Despite major improvements in access to liver transplantation (LT), disparities remain. Little is known about how distrust in medical care, patient preferences, and the origins shaping those preferences contribute to differences surrounding access. We performed a single-center, cross-sectional survey of adults with end-stage liver disease and compared responses between LT listed and nonlisted patients as well as by race. Questionnaires were administered to 109 patients (72 nonlisted; 37 listed) to assess demographics, health care system distrust (HCSD), religiosity, and factors influencing LT and organ donation (OD). We found that neither HCSD nor religiosity explained differences in access to LT in our population. Listed patients attained higher education levels and were more likely to be insured privately. This was also the case for white versus black patients. All patients reported wanting LT if recommended. However, nonlisted patients were significantly less likely to have discussed LT with their physician or to be referred to a transplant center. They were also much less likely to understand the process of LT. Fewer blacks were referred (44.4% versus 69.7%; P = 0.03) or went to the transplant center if referred (44.4% versus 71.1%; P = 0.02). Fewer black patients felt that minorities had as equal access to LT as whites (29.6% versus 57.3%; P < 0.001). For OD, there were more significant differences in preferences by race than listing status. More whites indicated OD status on their driver's license, and more blacks were likely to become an organ donor if approached by someone of the same cultural or ethnic background (P < 0.01). In conclusion, our analysis demonstrates persistent barriers to LT and OD. With improved patient and provider education and communication, many of these disparities could be successfully overcome. Liver Transplantation 22 895-905 2016 AASLD.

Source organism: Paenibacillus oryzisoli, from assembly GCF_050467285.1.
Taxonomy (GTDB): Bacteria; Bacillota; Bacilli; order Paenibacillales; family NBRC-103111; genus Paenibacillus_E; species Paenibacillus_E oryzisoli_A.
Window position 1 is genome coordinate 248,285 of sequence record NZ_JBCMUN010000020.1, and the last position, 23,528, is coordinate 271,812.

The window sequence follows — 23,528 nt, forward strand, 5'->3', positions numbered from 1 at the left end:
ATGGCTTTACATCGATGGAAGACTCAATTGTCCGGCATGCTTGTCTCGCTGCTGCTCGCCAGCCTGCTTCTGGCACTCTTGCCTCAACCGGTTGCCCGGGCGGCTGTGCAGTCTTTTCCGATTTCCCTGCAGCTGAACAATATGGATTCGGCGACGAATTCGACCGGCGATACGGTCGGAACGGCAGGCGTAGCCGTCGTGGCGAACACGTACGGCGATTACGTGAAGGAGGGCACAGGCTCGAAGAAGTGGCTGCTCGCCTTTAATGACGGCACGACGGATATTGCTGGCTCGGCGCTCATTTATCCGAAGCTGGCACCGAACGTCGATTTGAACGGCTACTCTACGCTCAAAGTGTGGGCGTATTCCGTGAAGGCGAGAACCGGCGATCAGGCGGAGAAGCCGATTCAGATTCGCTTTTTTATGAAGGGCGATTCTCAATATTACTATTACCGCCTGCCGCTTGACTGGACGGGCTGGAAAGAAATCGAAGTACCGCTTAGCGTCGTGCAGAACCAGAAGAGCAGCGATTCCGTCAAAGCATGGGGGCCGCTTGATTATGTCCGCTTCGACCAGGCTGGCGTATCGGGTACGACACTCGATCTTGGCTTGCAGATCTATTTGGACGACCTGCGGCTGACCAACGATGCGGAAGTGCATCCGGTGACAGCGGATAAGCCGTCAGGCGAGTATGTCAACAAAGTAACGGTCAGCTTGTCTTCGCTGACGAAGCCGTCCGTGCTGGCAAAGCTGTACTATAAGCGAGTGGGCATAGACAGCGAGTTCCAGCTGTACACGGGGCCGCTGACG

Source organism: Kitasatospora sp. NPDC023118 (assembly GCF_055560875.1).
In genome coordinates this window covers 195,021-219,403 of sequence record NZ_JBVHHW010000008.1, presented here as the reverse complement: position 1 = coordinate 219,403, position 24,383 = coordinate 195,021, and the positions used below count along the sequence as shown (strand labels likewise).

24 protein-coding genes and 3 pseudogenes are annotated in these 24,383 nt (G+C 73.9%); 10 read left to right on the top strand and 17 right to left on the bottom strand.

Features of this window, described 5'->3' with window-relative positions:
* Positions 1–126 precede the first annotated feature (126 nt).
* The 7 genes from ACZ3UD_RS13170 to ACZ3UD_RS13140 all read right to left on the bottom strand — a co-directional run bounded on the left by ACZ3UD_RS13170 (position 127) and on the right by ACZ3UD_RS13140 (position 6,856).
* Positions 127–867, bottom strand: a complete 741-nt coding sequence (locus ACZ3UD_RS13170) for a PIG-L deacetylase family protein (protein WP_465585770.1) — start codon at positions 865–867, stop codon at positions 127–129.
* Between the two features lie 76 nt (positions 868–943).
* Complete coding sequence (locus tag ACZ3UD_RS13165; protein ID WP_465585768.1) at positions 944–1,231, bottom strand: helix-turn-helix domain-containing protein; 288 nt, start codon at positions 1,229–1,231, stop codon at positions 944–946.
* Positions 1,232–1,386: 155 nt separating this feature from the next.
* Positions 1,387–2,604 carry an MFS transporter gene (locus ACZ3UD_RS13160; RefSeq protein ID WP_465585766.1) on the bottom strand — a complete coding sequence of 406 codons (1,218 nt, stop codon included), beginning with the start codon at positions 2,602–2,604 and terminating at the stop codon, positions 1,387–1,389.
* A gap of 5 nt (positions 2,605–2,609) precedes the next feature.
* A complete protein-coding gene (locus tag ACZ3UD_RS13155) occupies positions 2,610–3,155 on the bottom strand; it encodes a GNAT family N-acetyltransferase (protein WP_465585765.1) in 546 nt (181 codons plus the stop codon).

Authors
Wilder, JM; Oloruntoba, OO; Muir, AJ; Moylan, CA
MLA Citation
Wilder, JM, Oloruntoba, OO, Muir, AJ, and Moylan, CA. "Role of patient factors, preferences, and distrust in health care and access to liver transplantation and organ donation." Liver transplantation : official publication of the American Association for the Study of Liver Diseases and the International Liver Transplantation Society 22.7 (July 2016): 895-905.
Website
http://hdl.handle.net/10161/12749
PMID
27027394
Source
epmc
Published In
Liver Transplantation
Volume
22
Issue
7
Publish Date
2016
Start Page
895
End Page
905
DOI
10.1002/lt.24452

Liver Transplantation for Nonalcoholic Fatty Liver Disease: Role of Bariatric Surgery for Comorbid Obesity

MLA Citation